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Monday, 25 May 2015

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Quarry death was an accident, says jury

THE death of a machine operative who became trapped underneath a stone crushing machine at a Tynedale quarry was an accident, an inquest has heard.

The tragedy happened at Cemex’s Divet Hill Quarry at Great Bavington in February 2009 when 43-year-old Gary Ward failed to remove an isolator key to cut the power supply to the massive machine when he crawled underneath to check a fault.

A jury at the inquest, which took place in Hexham last Thursday heard the father-of-two, from Crook, County Durham, died of traumatic asphyxiation, when sudden “unintended movement” of one of the machines tracks caused the crusher to slip on its gravel base and fall on to him.

The incident led to a Health and Safety Executive investigation which, after extensive testing and a 71-page report, uncovered an electrical fault which had caused the movement.

Officials took the crusher to their lab in Buxton, Derbyshire, for examination.

HSE Inspector Paul Grady said some cabling on the machine had been “encased in detritus” and exposed electrical wires had touched the metal chassis, causing the right-hand track to move forward.

Witnesses said Mr Ward had suspected the Pegson Maxtrak 1000 crusher had a tail drum bearing problem and that the machine had never before been known to move while it was not being controlled by an operator.

Coroner for South Northumberland, Eric Armstrong, said Mr Ward would probably not have been killed if he had removed the isolator key.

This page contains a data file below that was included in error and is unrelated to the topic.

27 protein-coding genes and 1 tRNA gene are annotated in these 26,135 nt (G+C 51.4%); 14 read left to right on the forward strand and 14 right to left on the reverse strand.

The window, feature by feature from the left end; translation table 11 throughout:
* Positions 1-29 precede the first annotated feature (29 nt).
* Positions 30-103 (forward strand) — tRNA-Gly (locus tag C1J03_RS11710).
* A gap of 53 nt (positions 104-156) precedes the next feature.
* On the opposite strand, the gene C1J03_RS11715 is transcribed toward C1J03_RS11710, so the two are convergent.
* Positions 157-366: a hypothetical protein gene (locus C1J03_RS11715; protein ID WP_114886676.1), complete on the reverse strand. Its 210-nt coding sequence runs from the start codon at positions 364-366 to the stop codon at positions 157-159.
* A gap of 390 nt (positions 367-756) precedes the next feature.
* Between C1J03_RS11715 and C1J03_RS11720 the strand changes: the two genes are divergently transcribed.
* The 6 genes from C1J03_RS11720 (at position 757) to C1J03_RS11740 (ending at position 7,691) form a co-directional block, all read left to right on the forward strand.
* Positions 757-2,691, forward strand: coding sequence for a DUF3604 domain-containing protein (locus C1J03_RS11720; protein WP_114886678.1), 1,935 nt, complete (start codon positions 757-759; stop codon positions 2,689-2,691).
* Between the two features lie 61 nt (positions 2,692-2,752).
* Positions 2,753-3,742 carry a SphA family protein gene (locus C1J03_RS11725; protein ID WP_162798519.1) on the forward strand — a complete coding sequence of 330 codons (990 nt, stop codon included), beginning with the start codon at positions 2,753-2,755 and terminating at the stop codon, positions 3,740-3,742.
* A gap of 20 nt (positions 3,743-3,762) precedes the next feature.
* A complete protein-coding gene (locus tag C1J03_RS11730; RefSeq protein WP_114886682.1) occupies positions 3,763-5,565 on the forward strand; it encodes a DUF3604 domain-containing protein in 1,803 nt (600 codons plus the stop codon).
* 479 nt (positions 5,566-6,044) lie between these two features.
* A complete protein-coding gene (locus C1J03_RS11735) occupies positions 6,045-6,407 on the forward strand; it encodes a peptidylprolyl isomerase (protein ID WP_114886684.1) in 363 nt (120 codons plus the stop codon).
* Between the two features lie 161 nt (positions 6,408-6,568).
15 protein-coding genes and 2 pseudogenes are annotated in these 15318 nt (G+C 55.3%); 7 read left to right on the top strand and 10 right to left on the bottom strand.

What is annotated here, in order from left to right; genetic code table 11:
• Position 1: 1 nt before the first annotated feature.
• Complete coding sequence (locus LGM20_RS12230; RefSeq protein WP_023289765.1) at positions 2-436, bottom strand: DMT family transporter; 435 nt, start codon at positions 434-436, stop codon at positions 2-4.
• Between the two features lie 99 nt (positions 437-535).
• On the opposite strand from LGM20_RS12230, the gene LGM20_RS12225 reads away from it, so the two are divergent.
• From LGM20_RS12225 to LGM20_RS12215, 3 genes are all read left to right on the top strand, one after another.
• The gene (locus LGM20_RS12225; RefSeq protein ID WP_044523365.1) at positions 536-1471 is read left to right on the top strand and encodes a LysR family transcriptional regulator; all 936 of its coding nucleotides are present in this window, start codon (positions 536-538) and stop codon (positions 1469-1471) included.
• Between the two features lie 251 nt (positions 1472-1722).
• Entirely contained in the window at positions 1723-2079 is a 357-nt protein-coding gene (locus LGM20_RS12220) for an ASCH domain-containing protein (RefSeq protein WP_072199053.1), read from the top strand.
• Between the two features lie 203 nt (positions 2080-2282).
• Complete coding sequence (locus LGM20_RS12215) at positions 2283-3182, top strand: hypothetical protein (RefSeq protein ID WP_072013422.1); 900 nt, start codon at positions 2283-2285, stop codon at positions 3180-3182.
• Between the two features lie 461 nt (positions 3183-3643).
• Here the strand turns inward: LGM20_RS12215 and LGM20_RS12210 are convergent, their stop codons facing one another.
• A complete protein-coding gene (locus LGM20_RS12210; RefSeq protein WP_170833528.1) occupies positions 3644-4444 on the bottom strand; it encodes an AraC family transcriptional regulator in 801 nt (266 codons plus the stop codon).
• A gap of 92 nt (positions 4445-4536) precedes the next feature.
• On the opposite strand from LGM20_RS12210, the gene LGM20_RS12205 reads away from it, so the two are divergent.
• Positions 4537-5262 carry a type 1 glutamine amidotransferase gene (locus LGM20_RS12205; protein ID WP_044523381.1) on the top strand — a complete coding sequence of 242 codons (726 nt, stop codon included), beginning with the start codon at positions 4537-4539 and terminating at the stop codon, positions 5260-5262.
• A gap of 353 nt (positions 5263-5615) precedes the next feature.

Plant operator Geoffrey Rickelton, of Elsdon, was working nearby Mr Ward that day and told the inquest he heard him shout out as the crusher slid on to him.

“I put on the emergency stop but I couldn’t see Gary so I went to the rear,” Mr Rickelton said.

“Gary was under the machine lying face down.

“I tried to drag him out but his torso was pinned by the oil tank and I couldn’t.”

After attempts to dig Mr Ward out with hand shovels failed, a JCB was used to lift the crusher to free him.

Mr Rickelton told the hearing that he turned Mr Ward over but he was not breathing and there was no pulse.

A qualified fitter who regularly helped to repair and maintain the machines on site, Mr Ward, who was employed by his family firm, Durham-based Ward Bros Plant Hire Ltd, had completed his latest health and safety training only three days before the accident.

Summing up, Coroner Mr Armstrong directed the jury towards the verdicts of accident or misadventure.

He said: “We have a machine, it’s big and heavy, and the consequences of being stuck under that can only be horrendous.

“Mr Ward arguably should have ensured the machine couldn’t possibly move while he was under there.

“With the benefit of hindsight, we can say that if the key had been taken out, Gary Ward almost certainly would have been with us today.

“My condolences and sympathy go out to his family and loved ones, who must have found losing him in an incident of this nature, extremely distressing.”

After more than 90 minutes’ deliberation the jury returned a verdict of accidental death.